Big Brother Lives in Your Browser
The world is spying on you, and you don’t really even know it. A recent investigation by the Wall Street Journal concludes that spying on consumers in order to sell their data is one of the fastest-growing internet businesses. Here is a summary of the most striking findings:
“The Study found that the nation’s 50 top websites on average installed 64 pieces of tracking technology onto the computers of visitors, usually with no warning… the Journal found new tools that scan in real time what people are doing on a Web page, then instantly assess location, income, shopping interests and even medical conditions. These profiles of individuals, constantly refreshed, are bought and sold on stock-market like exchanges.”
The tracking software records and analyzes your browsing patterns. It knows if you’re surfing porn sites, researching bipolar disorder or watching teen movie trailers. With startling accuracy, it interpret’s these patterns and sells the information to websites, sometimes within seconds, that want access to your wallet. What’s the big deal, you ask? Why not let them market to us in highly targeted ways?
That seems reasonable, within limits. According to John Sileo, Identity Theft Expert and author of the newly released book on information survival, Privacy Means Profit, “We are all slowly being boiled like frogs. This month, Big Brother knows which movies I ‘Like’, what keywords I typed into Google and what books I checked out at the library. Next month they’ll attach our name, address and credit profile to the database so that they can instantly evaluate whether I should be their customer. Because they erode our privacy over time, we don’t notice that we’re being boiled alive!”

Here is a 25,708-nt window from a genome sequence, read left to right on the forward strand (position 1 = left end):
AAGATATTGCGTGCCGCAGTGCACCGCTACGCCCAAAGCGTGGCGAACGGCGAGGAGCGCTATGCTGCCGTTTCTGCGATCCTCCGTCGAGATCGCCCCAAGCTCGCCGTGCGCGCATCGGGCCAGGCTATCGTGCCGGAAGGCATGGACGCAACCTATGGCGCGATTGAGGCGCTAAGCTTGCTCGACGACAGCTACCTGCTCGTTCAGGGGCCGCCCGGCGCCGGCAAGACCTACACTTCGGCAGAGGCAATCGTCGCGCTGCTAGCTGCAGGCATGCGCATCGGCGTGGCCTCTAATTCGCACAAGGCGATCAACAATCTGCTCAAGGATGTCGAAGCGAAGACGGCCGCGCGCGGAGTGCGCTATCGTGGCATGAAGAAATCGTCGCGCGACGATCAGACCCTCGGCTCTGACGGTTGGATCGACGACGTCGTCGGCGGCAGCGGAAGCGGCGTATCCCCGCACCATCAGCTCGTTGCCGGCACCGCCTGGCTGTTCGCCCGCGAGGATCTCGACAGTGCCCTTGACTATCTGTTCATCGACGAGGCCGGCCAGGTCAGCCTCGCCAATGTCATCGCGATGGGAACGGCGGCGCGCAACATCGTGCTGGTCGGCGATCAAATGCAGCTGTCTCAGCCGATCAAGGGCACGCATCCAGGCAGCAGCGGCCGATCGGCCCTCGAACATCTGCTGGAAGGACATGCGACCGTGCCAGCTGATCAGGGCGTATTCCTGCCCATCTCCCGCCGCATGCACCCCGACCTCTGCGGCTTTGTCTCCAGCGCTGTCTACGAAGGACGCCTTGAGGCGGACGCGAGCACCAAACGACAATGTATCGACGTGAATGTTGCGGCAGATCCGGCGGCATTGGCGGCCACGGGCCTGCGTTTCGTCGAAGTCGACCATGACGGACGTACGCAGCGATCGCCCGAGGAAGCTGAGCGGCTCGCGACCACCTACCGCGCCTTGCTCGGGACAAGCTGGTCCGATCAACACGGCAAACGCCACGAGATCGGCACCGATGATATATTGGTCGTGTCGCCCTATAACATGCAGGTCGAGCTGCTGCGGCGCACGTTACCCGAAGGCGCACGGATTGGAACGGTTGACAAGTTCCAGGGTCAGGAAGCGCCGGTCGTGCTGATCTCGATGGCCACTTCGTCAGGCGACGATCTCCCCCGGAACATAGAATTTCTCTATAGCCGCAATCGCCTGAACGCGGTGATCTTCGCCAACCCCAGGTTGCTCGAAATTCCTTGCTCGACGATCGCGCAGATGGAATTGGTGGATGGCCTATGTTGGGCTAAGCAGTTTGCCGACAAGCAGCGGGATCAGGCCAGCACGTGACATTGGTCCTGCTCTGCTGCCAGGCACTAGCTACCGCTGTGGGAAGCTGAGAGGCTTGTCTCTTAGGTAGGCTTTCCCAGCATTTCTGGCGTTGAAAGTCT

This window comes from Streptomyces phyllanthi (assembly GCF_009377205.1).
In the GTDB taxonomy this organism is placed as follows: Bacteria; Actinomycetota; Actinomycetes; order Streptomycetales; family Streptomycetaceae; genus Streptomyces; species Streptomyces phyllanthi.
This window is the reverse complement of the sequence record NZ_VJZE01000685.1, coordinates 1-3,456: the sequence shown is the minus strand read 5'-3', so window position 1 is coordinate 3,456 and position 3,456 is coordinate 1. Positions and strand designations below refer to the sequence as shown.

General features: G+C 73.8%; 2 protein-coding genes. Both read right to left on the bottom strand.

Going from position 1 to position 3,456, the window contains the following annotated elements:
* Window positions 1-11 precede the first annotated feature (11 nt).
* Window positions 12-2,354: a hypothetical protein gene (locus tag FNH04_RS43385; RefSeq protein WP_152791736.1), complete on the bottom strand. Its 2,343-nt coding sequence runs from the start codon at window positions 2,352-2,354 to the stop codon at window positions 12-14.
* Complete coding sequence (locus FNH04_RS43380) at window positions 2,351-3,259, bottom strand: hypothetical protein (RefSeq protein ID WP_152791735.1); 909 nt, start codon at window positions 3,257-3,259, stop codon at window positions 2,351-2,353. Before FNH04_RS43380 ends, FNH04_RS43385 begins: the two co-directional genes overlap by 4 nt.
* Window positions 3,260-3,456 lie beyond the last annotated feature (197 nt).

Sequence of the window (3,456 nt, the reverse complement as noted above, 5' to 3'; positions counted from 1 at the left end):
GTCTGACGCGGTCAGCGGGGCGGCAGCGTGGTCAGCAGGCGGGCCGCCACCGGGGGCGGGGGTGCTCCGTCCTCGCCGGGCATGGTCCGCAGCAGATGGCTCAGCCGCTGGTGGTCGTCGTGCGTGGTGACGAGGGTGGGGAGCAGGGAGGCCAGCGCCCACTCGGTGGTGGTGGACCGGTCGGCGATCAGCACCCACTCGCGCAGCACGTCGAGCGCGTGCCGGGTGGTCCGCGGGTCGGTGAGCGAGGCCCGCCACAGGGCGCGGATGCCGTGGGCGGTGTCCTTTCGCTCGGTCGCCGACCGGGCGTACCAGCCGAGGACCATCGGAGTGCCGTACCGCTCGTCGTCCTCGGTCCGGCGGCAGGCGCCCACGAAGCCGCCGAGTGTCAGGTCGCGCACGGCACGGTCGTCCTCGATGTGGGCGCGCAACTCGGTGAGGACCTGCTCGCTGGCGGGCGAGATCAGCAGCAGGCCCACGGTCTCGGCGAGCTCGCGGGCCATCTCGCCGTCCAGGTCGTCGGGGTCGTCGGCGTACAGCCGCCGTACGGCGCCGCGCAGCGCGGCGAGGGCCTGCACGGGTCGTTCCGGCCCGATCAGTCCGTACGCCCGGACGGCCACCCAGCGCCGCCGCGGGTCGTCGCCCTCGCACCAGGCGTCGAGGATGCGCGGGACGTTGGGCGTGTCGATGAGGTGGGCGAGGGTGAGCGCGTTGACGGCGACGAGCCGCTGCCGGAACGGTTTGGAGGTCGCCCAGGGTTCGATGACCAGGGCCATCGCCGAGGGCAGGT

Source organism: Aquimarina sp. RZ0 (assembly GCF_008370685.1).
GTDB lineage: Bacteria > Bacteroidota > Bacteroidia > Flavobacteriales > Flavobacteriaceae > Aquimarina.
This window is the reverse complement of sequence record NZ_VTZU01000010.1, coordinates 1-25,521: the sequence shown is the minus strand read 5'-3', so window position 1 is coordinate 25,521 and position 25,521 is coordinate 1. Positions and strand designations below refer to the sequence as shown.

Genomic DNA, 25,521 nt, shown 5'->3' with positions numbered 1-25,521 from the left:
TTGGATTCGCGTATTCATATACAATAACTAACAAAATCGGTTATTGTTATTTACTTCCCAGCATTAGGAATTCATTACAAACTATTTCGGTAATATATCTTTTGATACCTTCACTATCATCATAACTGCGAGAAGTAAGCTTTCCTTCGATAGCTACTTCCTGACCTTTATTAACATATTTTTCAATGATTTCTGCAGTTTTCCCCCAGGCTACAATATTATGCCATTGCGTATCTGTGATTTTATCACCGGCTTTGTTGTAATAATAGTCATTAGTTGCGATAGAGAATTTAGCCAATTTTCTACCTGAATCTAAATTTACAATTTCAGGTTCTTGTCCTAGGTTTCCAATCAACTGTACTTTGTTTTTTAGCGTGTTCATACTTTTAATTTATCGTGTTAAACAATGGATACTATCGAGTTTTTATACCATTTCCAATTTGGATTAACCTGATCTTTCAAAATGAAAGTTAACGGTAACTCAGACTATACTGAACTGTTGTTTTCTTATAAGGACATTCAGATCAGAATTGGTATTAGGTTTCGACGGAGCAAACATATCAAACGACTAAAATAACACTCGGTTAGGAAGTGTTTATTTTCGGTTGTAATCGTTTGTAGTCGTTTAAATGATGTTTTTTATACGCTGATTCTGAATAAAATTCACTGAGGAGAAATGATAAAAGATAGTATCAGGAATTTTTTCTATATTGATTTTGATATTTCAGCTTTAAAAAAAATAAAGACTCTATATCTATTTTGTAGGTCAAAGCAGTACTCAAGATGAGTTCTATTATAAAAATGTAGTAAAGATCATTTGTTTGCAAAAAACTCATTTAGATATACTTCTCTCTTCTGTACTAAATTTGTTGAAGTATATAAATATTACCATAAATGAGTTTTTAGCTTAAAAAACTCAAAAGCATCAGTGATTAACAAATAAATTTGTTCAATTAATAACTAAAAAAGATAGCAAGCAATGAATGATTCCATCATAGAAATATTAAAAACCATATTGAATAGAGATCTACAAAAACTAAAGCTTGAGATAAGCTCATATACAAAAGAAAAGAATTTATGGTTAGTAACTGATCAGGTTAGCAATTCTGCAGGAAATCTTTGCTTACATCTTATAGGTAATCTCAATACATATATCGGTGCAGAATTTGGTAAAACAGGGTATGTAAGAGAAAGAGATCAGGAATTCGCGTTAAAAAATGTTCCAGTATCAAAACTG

According to the Journal, if the tracking software estimates that you are a low income individual, you will likely be shown a higher interest rate credit card when you visit the Capital One website. If you’ve been researching bipolar disorder on Dictionary.com (which downloads 234 tracking programs onto your computer without alerting you), the next insurance website you visit might no longer have a policy that fits you. In another example listed in the article, banks are beginning to consider looking at the credit worthiness of your social networking friends to determine your credit worthiness.
“We can’t just blame this on the businesses that want to market to us,” says Sileo. “They exist to make money and strive to advertise to us in the best way possible. But we don’t have to just sit around and give away all of our precious information.” Sileo recommends a handful of steps we can take to keep our selves out of the hot water, including:
- Delete the cache of tracking cookies on your computer that share information without your consent
- Customize the privacy settings in your browser to minimize information leakage and to regularly delete tracking software like cookies
- Use the “Private Browsing” feature in Safari, Firefox and IE when you don’t want your browsing history stored on your computer
- Lock down your social networking profiles so that marketing companies can’t skim your personal information
- Consider using anonymizing software like the Tor Project, Abine or Better Privacy
- Understand that when you are on the Internet, you are being tracked, and surf accordingly
John Sileo’s identity was used to commit a series of felonies and steal more than $300,000 from his business customers.
His story and how you can avoid the same are detailed in his new book, Privacy Means Profit (Wiley, August 2010).
John speaks professionally to organizations that want to protect their profits against identity theft, social media exposure and corporate espionage. His recent clients include the Department of Defense, FDIC, FTC and Pfizer.
Learn more at ThinkLikeASpy.com.